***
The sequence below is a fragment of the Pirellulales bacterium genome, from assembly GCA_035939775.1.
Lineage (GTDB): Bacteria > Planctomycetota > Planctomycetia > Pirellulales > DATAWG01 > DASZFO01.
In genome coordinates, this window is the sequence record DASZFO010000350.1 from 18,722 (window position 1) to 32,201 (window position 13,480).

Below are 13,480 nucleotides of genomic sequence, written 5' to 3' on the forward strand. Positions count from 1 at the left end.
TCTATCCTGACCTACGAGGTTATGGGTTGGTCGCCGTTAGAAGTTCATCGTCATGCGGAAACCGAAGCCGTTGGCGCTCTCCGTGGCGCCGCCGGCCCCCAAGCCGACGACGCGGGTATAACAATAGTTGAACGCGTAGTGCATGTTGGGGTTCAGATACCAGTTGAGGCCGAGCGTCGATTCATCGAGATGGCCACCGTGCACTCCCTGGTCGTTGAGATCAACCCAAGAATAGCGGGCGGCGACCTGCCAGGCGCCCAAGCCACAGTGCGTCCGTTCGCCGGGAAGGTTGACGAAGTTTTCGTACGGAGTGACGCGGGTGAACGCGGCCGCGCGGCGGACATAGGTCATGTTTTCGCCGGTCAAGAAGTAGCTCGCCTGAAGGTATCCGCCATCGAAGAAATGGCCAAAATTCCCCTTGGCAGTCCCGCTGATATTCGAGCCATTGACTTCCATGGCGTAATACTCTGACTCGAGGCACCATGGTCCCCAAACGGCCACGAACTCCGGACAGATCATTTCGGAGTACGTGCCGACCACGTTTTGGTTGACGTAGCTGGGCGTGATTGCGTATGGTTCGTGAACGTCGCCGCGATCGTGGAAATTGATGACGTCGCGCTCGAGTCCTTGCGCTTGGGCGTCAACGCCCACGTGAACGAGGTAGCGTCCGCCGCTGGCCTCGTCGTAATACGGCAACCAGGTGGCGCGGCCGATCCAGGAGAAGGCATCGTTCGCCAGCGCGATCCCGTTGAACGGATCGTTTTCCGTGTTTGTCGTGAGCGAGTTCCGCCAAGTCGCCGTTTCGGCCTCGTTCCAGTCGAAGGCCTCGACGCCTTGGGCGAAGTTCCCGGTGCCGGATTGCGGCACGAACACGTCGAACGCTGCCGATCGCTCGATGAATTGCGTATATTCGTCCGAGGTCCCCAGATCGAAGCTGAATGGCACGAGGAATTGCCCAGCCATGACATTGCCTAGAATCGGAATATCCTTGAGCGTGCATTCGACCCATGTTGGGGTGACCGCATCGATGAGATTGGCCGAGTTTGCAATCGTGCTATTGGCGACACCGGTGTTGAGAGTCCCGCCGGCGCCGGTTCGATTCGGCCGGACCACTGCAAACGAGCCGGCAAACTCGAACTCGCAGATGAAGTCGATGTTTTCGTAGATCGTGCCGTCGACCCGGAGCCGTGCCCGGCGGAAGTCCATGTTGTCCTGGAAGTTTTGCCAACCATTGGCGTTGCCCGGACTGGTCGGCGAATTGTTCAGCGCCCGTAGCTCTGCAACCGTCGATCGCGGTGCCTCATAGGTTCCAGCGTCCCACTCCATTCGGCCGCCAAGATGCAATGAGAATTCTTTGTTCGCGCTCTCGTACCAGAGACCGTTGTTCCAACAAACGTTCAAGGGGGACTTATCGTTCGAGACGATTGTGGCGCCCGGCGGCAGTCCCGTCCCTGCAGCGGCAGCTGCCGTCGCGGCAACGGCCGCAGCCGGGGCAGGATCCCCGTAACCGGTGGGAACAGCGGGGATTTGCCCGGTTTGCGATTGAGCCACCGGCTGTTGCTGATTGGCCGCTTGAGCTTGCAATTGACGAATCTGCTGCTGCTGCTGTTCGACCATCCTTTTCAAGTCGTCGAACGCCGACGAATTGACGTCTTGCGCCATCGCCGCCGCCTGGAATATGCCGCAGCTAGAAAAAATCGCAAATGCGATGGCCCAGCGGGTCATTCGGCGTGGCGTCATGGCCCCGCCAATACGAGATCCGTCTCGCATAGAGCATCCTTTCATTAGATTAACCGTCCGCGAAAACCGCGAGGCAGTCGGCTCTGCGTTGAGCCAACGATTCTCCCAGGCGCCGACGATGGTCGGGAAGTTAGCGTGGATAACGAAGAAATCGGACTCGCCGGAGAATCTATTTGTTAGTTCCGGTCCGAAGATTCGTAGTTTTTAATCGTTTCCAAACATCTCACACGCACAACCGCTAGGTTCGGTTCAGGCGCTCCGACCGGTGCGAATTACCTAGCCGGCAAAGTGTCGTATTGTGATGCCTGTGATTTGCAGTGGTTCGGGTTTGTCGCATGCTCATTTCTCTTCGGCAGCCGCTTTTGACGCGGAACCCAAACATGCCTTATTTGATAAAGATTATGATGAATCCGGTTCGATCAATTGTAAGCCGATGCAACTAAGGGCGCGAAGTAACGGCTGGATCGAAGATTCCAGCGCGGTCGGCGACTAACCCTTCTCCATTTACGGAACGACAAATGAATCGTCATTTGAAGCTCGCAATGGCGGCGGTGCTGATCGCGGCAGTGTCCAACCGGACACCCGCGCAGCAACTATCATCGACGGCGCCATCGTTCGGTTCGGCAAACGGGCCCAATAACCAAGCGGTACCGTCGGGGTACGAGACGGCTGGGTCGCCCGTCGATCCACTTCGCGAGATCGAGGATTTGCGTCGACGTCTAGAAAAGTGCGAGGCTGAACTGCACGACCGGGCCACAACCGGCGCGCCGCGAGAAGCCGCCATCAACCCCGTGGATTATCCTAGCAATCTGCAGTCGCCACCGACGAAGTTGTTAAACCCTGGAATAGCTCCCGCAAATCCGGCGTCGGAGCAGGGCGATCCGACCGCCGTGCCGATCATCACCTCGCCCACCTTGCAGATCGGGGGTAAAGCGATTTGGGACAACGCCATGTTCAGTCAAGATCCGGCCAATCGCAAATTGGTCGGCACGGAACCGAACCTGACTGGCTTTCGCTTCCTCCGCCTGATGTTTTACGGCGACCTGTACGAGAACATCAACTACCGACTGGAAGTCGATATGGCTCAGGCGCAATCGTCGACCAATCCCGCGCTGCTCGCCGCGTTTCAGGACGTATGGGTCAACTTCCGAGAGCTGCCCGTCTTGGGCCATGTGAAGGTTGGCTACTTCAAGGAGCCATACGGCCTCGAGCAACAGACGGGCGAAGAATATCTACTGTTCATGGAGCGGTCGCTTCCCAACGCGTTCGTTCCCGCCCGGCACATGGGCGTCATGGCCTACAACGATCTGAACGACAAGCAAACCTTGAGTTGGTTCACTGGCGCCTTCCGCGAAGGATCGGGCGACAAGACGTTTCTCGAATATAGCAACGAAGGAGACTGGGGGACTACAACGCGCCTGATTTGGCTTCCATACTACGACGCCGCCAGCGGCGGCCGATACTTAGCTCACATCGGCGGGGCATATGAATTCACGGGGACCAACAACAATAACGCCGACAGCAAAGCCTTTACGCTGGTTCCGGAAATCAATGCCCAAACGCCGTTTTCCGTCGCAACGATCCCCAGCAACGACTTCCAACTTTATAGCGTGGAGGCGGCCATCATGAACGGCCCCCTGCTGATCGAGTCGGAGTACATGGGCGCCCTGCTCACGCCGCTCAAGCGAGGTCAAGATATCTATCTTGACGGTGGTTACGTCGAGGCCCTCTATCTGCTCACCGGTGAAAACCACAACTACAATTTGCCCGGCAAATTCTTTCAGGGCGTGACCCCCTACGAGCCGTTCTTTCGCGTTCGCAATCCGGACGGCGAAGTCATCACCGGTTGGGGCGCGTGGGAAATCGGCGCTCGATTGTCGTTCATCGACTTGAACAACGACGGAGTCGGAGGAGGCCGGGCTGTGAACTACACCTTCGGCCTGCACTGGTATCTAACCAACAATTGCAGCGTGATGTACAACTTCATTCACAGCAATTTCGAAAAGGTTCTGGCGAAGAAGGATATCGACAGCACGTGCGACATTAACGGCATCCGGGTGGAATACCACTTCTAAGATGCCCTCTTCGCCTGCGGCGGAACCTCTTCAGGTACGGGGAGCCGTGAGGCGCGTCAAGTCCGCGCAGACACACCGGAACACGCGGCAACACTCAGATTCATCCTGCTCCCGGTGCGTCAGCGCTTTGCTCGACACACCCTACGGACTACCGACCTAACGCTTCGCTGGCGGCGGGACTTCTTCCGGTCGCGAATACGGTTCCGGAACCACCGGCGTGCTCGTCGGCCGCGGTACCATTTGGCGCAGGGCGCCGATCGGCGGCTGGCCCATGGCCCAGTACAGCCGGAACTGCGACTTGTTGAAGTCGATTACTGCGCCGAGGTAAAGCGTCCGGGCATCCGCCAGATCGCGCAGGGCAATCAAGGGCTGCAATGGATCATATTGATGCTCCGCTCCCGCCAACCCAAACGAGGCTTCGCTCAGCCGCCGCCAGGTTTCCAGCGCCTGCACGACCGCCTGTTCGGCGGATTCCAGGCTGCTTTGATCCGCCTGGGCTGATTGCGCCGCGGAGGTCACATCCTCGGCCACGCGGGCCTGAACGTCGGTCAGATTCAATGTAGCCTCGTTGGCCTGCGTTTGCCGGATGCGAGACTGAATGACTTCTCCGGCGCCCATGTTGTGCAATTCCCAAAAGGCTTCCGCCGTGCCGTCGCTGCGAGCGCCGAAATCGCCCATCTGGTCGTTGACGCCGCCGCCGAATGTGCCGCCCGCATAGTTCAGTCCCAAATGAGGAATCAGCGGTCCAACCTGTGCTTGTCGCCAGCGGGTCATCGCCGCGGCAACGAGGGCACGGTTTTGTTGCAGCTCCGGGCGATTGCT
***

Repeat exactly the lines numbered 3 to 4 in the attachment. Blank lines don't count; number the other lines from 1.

In genome coordinates, this window is the sequence record DASZFO010000350.1 from 18,722 (window position 1) to 32,201 (window position 13,480).

Below are 13,480 nucleotides of genomic sequence, written 5' to 3' on the forward strand. Positions count from 1 at the left end.